The fact that the negative comments came hot on the heels of the just-completed Cobra Gold, the region's biggest military exercises, made them particularly disappointing for the Thai government. Indeed, Government House's inner circle was pondering retaliatory measures to warn the US that Washington should not take bilateral ties for granted. But after Mr DeSombre was sworn in on March 2, he quickly began working to repair ties. His unconventional but business-like approach has gradually warmed the friendship. It represents a new shift in US treatment of and policy toward Thailand. His meetings with several key Thai leaders have been impressive, with the ambassador coming across as friendly and non-judgmental.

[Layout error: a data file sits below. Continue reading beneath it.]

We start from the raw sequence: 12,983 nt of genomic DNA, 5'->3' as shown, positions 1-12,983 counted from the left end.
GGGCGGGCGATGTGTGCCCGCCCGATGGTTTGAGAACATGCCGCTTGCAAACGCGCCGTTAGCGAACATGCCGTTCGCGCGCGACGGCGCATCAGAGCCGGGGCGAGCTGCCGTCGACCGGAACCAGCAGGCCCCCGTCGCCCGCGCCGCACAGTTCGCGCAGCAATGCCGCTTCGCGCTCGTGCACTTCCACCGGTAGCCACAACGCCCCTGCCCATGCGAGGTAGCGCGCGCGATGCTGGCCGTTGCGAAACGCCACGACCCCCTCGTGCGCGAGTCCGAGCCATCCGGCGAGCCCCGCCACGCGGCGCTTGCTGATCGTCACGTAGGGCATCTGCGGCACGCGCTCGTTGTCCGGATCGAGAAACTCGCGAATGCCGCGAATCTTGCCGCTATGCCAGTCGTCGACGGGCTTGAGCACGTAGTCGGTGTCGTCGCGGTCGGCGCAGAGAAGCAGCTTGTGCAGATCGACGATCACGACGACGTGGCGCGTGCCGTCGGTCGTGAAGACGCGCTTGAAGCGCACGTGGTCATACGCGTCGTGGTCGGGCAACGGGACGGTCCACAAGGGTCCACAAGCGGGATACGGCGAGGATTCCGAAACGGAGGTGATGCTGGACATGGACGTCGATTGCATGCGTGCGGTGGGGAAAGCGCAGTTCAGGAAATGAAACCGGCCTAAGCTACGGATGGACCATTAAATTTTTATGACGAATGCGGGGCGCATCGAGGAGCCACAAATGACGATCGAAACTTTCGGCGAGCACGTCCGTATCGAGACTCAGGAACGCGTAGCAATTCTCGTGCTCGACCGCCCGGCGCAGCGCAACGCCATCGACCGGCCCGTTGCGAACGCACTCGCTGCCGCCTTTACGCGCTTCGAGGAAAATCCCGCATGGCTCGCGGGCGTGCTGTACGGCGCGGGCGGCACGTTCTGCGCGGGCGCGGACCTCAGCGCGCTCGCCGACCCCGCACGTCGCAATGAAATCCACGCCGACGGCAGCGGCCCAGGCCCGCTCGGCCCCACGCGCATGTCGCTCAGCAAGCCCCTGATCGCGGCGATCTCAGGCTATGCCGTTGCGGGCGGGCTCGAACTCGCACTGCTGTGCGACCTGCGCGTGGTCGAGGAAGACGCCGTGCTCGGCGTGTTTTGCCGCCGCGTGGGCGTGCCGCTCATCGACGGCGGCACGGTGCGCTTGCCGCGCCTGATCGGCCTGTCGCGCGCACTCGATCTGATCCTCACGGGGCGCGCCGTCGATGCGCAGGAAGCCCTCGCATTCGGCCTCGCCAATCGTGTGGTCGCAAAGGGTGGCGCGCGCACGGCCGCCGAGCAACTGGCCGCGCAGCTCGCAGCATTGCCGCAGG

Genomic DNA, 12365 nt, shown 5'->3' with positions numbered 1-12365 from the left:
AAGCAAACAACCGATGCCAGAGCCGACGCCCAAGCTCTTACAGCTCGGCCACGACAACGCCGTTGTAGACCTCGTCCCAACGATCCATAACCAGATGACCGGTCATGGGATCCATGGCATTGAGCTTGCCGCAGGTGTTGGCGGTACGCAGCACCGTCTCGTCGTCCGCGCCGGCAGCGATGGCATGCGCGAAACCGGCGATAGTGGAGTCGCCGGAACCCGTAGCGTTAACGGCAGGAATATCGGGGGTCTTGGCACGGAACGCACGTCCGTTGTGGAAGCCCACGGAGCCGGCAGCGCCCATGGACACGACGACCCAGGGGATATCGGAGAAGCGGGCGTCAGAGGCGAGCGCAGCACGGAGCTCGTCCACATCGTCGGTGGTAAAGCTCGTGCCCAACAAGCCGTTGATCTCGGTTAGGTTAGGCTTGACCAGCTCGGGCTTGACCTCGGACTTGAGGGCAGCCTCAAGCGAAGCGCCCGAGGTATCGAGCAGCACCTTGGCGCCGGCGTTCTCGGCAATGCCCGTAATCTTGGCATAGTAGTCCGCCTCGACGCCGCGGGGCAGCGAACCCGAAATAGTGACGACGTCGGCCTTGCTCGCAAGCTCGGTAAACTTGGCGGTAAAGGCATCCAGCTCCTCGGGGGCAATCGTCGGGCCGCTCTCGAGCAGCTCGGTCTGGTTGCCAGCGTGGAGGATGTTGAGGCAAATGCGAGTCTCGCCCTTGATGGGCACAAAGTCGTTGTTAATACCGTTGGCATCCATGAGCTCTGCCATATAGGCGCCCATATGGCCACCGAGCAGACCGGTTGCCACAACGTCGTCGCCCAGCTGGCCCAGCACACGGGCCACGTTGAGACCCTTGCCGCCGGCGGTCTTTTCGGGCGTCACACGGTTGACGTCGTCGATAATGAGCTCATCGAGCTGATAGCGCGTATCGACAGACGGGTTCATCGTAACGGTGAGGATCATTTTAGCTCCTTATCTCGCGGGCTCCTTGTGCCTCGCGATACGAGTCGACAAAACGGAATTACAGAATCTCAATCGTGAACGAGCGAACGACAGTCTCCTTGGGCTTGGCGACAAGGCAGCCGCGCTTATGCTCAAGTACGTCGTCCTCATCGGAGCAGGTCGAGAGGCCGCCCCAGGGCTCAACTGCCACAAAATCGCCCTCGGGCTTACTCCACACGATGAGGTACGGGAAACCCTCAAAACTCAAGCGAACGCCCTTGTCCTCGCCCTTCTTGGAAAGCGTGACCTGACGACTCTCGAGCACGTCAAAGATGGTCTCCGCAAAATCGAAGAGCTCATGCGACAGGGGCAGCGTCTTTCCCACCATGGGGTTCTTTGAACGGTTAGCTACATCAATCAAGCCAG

Last week, while meeting Deputy Prime Minister Wissanu Krea-ngam, he raised various issues, including the extension of the emergency decree until the end of June, but without touching on politics. Mr Wissanu told reporters that he had explained the reasons for keeping the decree for now, dismissing speculation the US envoy had expressed any concern. One senior Thai official who attended one of several meetings along with Mr DeSombre even stressed that the new American envoy could easily boost relations to sud kob fah -- the edge of the sky -- if he were so inclined. Likewise, if he were to change his mind, he could sink Thailand in no time. His close personal relationship with Mr Trump is unquestionable and could make all the difference. He is the first businessman to serve as the American envoy here, a position normally reserved for a career diplomat. As such, his words, black or white, will quickly reach Mr Trump's ears and morph into tangible policies. One small indicator his ties with the president are genuine was Mr Trump's recent praise of the US Embassy's Facebook page in Bangkok, saying other US embassies should emulate it.